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In Good Taste | Important questions in the search for fresh food

Columnist Monica Downen, along with her husband Mark, owns Monica’s Waterfront Bakery & Cafe in Old Town Silverdale. Contact her at (360) 698-2991 or monica@waterfrontbakery.com. Find her on the web at www.WaterfrontBakery.com. - Courtesy photo
Columnist Monica Downen, along with her husband Mark, owns Monica’s Waterfront Bakery & Cafe in Old Town Silverdale. Contact her at (360) 698-2991 or monica@waterfrontbakery.com. Find her on the web at www.WaterfrontBakery.com.
— image credit: Courtesy photo

When I talk about “local” food, very often I am referring to seasonal foods. Produce offers a good introduction to eating seasonally and is an excellent way to learn about local agriculture. One of the main benefits that I find to purchasing locally grown foods is that I can ask the farmer or producer exactly what went into the process of the food, and perhaps even visit the farm. Do they use more traditionally organic/sustainable growing methods? Do they respect the land and animals they are raising? Do they use chemical fertilizers and pesticides?

If someone is growing a garden of food to sell at local markets, and they are filling it full of chemicals through fertilizers, pesticides and weed control, is it a better choice than buying organic food that comes from Mexico at the grocery store? I am not sure that it is. According to the University of Michigan’s Center for Sustainable Systems, “The biggest part of fossil fuel use in industrial farming is not transporting food or fueling machinery; it’s chemicals.”

Food processors use large amounts of packaging to keep food fresh as it is transported/stored for long periods of time, which is usually difficult or impossible to reuse or recycle, and large industrial farms are a major source of air and water pollution. It seems most often that our small farms do use organic and sustainable methods, and they work hard to preserve the small amount of land they have. Good land habits and others such as seeking out local markets, minimizing packaging, and harvesting food only when it is ready to consume, mean that our local farmers significantly reduce their environmental impact. The Organic Green Revolution tells us “that sustainable agricultural practices can actually increase food production by up to 79 percent while at the same time actively reducing the effects of farming on climate change.”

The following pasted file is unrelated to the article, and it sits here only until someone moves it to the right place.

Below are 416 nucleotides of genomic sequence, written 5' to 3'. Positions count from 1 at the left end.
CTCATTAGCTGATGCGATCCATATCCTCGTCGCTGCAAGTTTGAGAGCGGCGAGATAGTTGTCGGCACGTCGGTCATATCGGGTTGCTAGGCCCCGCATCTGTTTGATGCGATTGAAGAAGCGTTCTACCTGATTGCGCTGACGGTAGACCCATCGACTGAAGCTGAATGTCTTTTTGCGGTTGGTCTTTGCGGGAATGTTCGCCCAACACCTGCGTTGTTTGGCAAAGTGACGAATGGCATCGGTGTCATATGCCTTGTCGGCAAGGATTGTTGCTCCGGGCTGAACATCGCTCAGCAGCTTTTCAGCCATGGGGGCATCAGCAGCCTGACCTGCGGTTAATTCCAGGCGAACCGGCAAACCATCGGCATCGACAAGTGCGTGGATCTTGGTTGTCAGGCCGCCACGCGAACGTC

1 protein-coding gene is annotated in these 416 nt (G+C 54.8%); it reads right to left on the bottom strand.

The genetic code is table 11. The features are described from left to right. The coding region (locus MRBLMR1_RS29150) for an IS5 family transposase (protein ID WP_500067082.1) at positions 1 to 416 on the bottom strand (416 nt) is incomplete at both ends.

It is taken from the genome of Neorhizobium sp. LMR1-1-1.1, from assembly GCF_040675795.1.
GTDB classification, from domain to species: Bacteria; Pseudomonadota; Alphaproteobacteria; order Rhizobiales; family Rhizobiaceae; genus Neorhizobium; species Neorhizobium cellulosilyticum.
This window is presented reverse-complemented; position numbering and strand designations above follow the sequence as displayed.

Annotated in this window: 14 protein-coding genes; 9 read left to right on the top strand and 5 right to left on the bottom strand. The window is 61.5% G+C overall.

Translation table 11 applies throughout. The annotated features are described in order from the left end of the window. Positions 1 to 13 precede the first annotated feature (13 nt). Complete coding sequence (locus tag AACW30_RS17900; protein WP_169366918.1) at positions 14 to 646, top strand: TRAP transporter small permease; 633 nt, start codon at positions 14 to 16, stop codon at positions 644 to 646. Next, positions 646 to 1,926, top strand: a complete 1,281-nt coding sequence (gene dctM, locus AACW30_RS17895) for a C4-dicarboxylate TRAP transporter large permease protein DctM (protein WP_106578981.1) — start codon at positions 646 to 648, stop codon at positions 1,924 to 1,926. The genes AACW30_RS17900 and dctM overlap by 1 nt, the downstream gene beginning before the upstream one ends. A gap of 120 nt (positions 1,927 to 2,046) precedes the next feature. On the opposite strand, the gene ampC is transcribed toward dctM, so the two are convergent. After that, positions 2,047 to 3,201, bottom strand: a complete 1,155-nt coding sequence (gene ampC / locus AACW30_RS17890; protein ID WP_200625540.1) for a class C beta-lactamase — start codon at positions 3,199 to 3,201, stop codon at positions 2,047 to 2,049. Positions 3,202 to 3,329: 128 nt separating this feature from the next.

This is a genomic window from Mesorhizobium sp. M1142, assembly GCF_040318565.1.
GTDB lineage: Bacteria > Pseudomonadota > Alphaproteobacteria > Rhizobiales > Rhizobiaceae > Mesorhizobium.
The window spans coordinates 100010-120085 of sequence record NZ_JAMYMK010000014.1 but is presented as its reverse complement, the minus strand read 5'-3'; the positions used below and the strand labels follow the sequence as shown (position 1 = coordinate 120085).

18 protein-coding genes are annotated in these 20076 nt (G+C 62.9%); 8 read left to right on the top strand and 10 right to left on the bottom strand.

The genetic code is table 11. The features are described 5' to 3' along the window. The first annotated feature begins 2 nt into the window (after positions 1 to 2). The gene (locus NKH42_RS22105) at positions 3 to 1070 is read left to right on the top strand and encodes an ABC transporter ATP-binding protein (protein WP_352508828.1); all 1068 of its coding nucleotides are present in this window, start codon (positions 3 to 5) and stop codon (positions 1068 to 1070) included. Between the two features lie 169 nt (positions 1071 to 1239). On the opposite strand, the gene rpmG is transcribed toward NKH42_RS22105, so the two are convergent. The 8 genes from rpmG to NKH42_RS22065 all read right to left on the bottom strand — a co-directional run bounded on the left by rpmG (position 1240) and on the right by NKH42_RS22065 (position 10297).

What is a small farmer? Certainly anyone who grows and provides food for others outside of their home, especially for a fee or profit. Many would consider themselves hobby gardeners, but if you are growing food for others for a fee you are a small farmer. The one exception is anyone who grows food to donate to the food banks. Obviously there is no profit, though it is a wonderful gift to feed others good food. Any farmer, nay gardener, with an abundance of food to get rid of who does not want to sell at a market, can take it to their local food bank. Some seed companies encourage you to grow a row for the hungry and even send out a free seed-pack with every order to support that movement.

Do you have a surplus of fresh food that you would like to donate? Kitsap County Food Bank Coalition is a network of eight food banks that can always use help in their fight against hunger. You can check them out online here: www.kcfbc.com/food_bank_list.html. The South Kitsap Helpline has acquired the Port Orchard Nursery, so when you are shopping for things to plant, even if it isn’t food, you can still help feed your hungry neighbors. If you cannot get to a food bank to donate feel free to bring your items to the café and we will make sure that it gets sent to those who need it most.

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